Photographer Shawn Hayes-Costello out fishing for native brookies with guide John DeMasi, in the beautiful Green Mountains of Vermont.
“Spotted from the road side, a pond in the valley, it looked perfect for the Native Brook Trout that reside in the Green Mountains of Vermont. John and I watched the still water for a bit hoping to catch a glimpse of any rises breaking the surface but to no avail. The decision was made that we would make our way down the steep hillside and explore further. We chose a #18 dry Caddis and with a pair of hook retrievers the barbs where crimped down for easy removal from the fish’s mouth. After tying the flies on to our 6x tippets, we set down the hill, only to finish the last bit on our rear ends.
On the shore line, the grass was dense and tall, covering fallen trees that tripped us up and holes, just waiting for us to step right in, like well-placed booby traps. The position of the dropping sun and the thick pine forest that skirted the water provided a shady cover to stalk the edge. We noticed a stream at the far end of the still water feeding in. The next move was to make our way to the mouth of the still water and swing a few flies to see if any Brookies were willing to play.
Slowly walking and gingerly, as gingerly as we could, we climbed over the fallen trees, trying to our best to stay out of the holes, we made it to the mouth. As if on cue we saw a rise and it was aggressive! The stream was dumping whatever food for the trout that was caught in its grip, leaving a smorgasbord that the trout seemed to enjoy.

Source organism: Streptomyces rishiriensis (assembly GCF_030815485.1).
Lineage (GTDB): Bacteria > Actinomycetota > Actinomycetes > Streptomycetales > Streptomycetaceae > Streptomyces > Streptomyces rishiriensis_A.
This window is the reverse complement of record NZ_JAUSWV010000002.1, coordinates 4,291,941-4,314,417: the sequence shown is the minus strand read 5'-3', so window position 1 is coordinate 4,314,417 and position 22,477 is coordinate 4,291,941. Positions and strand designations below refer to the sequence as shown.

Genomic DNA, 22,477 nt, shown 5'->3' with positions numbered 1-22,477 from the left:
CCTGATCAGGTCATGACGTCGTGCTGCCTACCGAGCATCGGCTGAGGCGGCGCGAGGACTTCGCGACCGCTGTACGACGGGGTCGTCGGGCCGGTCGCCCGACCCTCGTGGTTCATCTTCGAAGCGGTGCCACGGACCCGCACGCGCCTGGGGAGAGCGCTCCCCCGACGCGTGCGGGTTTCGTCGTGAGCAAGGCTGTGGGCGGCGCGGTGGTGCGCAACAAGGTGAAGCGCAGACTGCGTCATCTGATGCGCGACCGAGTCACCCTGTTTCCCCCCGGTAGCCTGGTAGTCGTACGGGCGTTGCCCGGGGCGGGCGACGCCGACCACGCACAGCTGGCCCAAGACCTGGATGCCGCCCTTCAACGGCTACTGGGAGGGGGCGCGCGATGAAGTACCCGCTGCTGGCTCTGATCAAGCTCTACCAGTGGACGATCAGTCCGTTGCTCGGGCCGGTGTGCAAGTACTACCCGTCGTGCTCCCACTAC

Due to the dense pines, a good long back cast was not an option but a roll cast after a short back cast seemed to do the trick. The dry fly hit the water and with a short strip I was on! Our hopes were well founded! With a few aerial acrobatics, the trout was landed. After a moment of gazing at its fire colors and stunning patterns the Brookie was released to swim another day. Smiles all around and the game was on. John and I hooked a few more trout from that pool until they had caught onto us. Creeping further up into the stream we caught a few more of Kelley Stand’s Native Brook Trout.
The walk out was a bit easier, we knew where the hazards were now, but did seem to find that one hole in the ground again. Climbing back up that steep hill was a tough one in felt soles and trying our best not to snap our rods, we made it to the top once again. Looking back down on the pond in the valley we realized that if we just stood here waiting for a rise in the still water we would have never seen that stream. Possibly, if we didn’t see any active feeding, we would’ve moved on without a second thought. This goes to show that with a little determination to get out and explore Kelley Stand’s nooks and crannies in its beautiful wilderness, you could potentially have the whole stream and still water fishing all to yourself. I’d recommend that you bring a friend with you for safety and to enjoy the experience together.”